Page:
Instashelf was targeted primarily at store merchandisers, users who would go around supermarkets taking stock and replenishing them on the ground. The team felt that it would be more user centric to test with actual merchandisers residing within Singapore. By a whiff of luck, team members were able to link up with an actual merchandiser, who was then able to link us up to a couple more merchandisers to effectively run the usability tests.

Affinity Mapping of Contextual Inquiries

Affinity Mapping of Contextual Inquiries

Pivoting Problem Statement (PS1)

Pivoting Problem Statements


With the team’s initial assumption and validation process with the usability tests on-site and in the supermarkets – the results from the synthesis showed that the underlying issue of the JTBD (Jobs to be Done) lies more with the UX of the app: there is more need to finesse the app’s UI, and the onboarding process should focus more on the onboarding functions rather than the whole process of shelf audits. After discussions with the CEO and CTO, the team agreed to then pivot our scope in both resolving the UX issue and providing an onboarding flow as a supplementary element.

The re-scoped problem statements are:

PS1: HMW redesign the shelf audit flow and the camera stitch mode for merchandisers to carry out shelf audits accurately?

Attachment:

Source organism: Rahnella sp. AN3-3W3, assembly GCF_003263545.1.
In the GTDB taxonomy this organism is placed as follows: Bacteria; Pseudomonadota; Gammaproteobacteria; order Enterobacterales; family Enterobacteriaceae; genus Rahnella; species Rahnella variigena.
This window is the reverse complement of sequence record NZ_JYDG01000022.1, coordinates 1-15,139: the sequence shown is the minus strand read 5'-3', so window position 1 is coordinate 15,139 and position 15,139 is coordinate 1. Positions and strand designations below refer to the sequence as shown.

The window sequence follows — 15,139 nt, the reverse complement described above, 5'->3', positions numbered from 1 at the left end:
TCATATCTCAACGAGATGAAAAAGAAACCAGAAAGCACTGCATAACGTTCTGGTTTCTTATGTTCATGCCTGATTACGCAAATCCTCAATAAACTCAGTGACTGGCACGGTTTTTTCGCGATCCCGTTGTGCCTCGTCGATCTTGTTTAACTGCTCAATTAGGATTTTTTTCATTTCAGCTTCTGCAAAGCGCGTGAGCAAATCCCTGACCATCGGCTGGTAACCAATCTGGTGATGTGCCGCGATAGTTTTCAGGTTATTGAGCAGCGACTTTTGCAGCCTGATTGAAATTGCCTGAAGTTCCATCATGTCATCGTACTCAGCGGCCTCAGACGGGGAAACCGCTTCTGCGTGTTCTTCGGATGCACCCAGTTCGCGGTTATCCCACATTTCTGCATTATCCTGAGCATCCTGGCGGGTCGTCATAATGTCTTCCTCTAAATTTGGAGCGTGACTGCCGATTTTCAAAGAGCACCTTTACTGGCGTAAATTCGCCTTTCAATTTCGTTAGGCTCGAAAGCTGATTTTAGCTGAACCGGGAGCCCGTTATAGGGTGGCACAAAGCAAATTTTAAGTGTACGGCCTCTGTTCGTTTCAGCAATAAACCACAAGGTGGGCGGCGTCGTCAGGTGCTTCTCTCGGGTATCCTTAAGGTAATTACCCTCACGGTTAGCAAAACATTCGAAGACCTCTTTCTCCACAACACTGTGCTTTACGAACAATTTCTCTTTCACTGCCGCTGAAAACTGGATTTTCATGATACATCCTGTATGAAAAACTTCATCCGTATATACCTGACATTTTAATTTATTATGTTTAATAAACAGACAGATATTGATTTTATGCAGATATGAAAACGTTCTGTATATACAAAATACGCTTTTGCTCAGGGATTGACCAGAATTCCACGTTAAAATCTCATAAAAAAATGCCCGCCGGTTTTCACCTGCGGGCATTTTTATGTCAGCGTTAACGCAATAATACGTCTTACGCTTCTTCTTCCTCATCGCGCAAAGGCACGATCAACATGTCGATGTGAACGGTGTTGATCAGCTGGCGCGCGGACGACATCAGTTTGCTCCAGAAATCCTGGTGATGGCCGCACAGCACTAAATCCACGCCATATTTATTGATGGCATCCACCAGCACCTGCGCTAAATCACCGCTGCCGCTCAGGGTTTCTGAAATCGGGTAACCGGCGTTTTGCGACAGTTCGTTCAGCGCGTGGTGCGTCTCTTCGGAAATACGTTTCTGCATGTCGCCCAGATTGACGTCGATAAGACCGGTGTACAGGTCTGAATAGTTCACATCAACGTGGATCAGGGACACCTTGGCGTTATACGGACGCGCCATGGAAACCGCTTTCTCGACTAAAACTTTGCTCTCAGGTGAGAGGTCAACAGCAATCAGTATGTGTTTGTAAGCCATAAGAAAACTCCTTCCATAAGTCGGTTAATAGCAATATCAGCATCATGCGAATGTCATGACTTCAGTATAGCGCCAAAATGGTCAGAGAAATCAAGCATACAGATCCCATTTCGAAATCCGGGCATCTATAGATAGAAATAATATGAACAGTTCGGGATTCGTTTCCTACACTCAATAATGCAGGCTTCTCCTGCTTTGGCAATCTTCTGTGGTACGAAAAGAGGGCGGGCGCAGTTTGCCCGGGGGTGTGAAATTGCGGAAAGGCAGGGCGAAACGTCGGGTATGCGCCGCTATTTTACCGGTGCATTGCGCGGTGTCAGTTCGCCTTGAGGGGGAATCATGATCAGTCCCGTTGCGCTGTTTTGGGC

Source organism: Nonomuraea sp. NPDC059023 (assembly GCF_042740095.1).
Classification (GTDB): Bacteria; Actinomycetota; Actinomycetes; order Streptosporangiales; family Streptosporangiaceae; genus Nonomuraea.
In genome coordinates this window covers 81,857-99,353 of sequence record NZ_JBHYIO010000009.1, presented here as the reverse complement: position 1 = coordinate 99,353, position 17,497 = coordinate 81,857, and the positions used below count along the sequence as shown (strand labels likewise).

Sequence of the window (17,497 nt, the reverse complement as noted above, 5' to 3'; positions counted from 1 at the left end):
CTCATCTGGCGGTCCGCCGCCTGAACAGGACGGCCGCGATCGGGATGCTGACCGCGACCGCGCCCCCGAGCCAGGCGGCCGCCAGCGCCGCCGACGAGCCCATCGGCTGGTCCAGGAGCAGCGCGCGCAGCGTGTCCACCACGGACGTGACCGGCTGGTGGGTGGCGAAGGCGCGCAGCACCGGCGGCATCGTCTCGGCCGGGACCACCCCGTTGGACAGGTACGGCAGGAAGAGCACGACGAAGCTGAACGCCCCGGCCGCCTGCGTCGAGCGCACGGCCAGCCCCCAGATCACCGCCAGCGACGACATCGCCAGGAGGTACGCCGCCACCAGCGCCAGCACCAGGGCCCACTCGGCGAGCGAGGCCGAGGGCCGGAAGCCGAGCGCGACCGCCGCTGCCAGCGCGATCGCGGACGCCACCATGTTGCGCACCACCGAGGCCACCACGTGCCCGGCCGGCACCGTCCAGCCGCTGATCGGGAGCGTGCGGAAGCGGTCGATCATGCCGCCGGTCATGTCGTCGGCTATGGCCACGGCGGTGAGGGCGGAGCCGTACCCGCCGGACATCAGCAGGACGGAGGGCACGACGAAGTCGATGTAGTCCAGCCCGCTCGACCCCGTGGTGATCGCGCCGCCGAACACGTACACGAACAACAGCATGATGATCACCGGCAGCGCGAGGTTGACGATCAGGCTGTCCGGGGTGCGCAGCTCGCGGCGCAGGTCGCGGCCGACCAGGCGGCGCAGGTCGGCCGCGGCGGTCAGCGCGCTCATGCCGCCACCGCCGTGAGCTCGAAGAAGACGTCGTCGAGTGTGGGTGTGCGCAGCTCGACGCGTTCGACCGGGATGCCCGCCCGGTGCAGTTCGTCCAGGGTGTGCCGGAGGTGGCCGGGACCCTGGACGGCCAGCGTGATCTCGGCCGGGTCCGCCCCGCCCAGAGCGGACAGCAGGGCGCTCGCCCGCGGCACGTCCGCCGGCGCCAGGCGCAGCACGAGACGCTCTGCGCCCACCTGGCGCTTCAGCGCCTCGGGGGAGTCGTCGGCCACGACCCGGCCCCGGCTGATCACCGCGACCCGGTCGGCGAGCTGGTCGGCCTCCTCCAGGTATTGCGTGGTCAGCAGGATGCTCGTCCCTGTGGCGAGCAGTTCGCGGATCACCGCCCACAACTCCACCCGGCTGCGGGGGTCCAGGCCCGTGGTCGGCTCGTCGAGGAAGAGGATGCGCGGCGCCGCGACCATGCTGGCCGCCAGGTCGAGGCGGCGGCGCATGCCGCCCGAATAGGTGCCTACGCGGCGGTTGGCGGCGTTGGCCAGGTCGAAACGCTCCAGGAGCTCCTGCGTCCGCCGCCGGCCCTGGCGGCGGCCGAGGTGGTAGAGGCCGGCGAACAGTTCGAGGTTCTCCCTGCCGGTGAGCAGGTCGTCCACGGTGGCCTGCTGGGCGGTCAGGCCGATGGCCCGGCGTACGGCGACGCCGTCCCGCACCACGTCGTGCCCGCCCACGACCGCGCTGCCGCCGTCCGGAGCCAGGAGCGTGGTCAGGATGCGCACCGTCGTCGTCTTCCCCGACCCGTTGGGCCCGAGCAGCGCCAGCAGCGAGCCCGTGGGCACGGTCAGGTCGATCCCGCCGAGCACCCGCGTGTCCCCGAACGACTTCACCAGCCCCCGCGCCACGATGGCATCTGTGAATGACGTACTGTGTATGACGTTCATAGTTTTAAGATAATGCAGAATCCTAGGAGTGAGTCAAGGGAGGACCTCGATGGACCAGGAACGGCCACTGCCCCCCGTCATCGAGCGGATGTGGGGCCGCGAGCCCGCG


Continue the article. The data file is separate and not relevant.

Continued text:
PS2: HMW develop an onboarding flow to educate merchandisers to take shelf audit photos accurately?

Pivoting of Project Scopes

Pivoting of Project Scopes

User Feedback on existing Shelf Audit Flow

User Feedback on existing Shelf Audit Flow

PS1: On Redesigning Shelf Audit Flow


Through our interviews, we realised that the main problem with the shelf audit flow was that users were not able to successfully complete a Shelf Audit. The collected data points were:

  • 4 out of 4 users had trouble understanding the steps to be carried out

  • 2 users felt that a step-by-step guide would help

  • 2 users felt that they would want to learn how to use the app by themselves

Redesigning homepage for Shelf Audit Overview

Redesigning homepage for Shelf Audit Overview

PS1: On Redesigning Shelf Audit Flow


Our redesigns for this problem statement thus include:

  • Refined visual hierarchy: Removed purple top bar. Purple is reserved for emphasis on important CTA buttons

  • Streamlined colour psychology: Throughout the app, green is associated with success and progress to the user